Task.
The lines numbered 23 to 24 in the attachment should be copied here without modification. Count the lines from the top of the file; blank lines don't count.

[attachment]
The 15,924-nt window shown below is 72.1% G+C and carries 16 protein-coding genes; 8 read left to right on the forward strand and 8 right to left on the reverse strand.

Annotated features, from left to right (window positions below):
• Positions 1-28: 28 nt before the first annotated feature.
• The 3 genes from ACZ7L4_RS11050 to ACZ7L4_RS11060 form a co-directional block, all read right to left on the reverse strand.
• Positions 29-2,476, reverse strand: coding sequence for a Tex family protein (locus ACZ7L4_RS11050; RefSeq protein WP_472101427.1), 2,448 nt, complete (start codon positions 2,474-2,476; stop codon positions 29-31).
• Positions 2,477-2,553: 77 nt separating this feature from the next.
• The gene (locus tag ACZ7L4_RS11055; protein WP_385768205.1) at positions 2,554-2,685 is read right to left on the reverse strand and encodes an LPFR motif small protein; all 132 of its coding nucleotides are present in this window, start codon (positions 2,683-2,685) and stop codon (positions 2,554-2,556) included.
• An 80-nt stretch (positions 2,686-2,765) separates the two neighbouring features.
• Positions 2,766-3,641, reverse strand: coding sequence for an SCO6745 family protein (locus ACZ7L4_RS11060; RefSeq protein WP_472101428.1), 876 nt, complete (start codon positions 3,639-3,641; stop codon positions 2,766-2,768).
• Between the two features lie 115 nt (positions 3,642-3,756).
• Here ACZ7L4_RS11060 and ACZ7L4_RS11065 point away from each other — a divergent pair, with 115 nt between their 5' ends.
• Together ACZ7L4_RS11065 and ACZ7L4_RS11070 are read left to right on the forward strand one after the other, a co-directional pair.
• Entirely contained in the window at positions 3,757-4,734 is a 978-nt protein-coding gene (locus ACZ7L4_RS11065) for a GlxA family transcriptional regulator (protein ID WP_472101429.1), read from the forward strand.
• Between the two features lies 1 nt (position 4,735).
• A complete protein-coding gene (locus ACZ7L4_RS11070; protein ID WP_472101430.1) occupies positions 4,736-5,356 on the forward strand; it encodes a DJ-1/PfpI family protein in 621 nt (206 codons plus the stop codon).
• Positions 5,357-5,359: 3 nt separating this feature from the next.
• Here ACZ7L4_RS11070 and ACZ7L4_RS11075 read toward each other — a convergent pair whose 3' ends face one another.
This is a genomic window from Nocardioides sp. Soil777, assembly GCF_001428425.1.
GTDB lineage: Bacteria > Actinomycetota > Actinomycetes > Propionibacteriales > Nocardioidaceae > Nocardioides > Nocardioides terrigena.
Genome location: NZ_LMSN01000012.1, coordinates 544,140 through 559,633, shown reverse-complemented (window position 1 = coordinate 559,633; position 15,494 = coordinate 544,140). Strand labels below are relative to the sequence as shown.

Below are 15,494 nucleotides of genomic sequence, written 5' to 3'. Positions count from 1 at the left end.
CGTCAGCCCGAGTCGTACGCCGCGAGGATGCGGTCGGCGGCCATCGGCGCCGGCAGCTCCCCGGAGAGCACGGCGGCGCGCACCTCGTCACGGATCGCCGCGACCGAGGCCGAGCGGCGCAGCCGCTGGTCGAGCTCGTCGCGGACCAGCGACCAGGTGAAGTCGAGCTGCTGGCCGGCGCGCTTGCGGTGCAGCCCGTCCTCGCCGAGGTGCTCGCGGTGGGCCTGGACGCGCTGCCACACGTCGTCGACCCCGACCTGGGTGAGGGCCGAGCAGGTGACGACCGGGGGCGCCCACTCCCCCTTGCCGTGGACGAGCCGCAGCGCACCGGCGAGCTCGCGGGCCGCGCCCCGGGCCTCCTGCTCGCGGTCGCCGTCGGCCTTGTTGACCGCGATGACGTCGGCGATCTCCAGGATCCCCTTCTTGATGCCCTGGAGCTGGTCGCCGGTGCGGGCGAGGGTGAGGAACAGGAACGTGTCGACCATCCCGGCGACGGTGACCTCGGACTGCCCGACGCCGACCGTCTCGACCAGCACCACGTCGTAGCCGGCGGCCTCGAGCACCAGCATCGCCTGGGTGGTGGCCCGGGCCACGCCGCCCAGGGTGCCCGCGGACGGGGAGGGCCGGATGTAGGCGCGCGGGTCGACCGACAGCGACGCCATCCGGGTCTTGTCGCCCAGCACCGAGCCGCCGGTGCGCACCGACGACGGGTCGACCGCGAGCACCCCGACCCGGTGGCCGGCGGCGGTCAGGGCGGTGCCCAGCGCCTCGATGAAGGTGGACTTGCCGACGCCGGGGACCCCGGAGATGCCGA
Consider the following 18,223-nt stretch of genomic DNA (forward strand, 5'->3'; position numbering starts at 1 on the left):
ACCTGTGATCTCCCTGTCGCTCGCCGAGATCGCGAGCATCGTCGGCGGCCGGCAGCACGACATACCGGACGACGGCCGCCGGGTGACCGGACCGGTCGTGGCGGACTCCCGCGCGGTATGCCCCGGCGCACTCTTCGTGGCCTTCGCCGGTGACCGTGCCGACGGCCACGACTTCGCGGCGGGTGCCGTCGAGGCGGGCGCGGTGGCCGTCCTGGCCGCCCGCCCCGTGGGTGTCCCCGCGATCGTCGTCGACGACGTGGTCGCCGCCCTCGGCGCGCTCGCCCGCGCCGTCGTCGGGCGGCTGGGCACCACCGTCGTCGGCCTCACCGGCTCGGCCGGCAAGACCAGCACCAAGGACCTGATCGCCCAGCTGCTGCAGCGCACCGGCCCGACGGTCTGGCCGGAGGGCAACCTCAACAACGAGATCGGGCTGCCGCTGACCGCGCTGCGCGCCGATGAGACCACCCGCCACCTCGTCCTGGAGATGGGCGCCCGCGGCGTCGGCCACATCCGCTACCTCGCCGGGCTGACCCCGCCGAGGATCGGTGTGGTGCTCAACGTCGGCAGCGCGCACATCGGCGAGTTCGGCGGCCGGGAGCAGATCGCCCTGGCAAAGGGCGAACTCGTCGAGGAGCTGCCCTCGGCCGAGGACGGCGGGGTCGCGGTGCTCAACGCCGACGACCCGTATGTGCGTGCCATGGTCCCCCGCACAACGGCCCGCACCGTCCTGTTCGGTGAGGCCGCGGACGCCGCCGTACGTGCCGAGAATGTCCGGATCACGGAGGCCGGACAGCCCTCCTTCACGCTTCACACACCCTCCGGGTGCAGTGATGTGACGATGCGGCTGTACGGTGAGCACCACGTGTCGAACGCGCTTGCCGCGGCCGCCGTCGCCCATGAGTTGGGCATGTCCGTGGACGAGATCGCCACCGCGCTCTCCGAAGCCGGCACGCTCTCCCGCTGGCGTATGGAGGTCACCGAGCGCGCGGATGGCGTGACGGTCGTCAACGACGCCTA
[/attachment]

Consider the following 18,223-nt stretch of genomic DNA (forward strand, 5'->3'; position numbering starts at 1 on the left):
ACCTGTGATCTCCCTGTCGCTCGCCGAGATCGCGAGCATCGTCGGCGGCCGGCAGCACGACATACCGGACGACGGCCGCCGGGTGACCGGACCGGTCGTGGCGGACTCCCGCGCGGTATGCCCCGGCGCACTCTTCGTGGCCTTCGCCGGTGACCGTGCCGACGGCCACGACTTCGCGGCGGGTGCCGTCGAGGCGGGCGCGGTGGCCGTCCTGGCCGCCCGCCCCGTGGGTGTCCCCGCGATCGTCGTCGACGACGTGGTCGCCGCCCTCGGCGCGCTCGCCCGCGCCGTCGTCGGGCGGCTGGGCACCACCGTCGTCGGCCTCACCGGCTCGGCCGGCAAGACCAGCACCAAGGACCTGATCGCCCAGCTGCTGCAGCGCACCGGCCCGACGGTCTGGCCGGAGGGCAACCTCAACAACGAGATCGGGCTGCCGCTGACCGCGCTGCGCGCCGATGAGACCACCCGCCACCTCGTCCTGGAGATGGGCGCCCGCGGCGTCGGCCACATCCGCTACCTCGCCGGGCTGACCCCGCCGAGGATCGGTGTGGTGCTCAACGTCGGCAGCGCGCACATCGGCGAGTTCGGCGGCCGGGAGCAGATCGCCCTGGCAAAGGGCGAACTCGTCGAGGAGCTGCCCTCGGCCGAGGACGGCGGGGTCGCGGTGCTCAACGCCGACGACCCGTATGTGCGTGCCATGGTCCCCCGCACAACGGCCCGCACCGTCCTGTTCGGTGAGGCCGCGGACGCCGCCGTACGTGCCGAGAATGTCCGGATCACGGAGGCCGGACAGCCCTCCTTCACGCTTCACACACCCTCCGGGTGCAGTGATGTGACGATGCGGCTGTACGGTGAGCACCACGTGTCGAACGCGCTTGCCGCGGCCGCCGTCGCCCATGAGTTGGGCATGTCCGTGGACGAGATCGCCACCGCGCTCTCCGAAGCCGGCACGCTCTCCCGCTGGCGTATGGAGGTCACCGAGCGCGCGGATGGCGTGACGGTCGTCAACGACGCCTA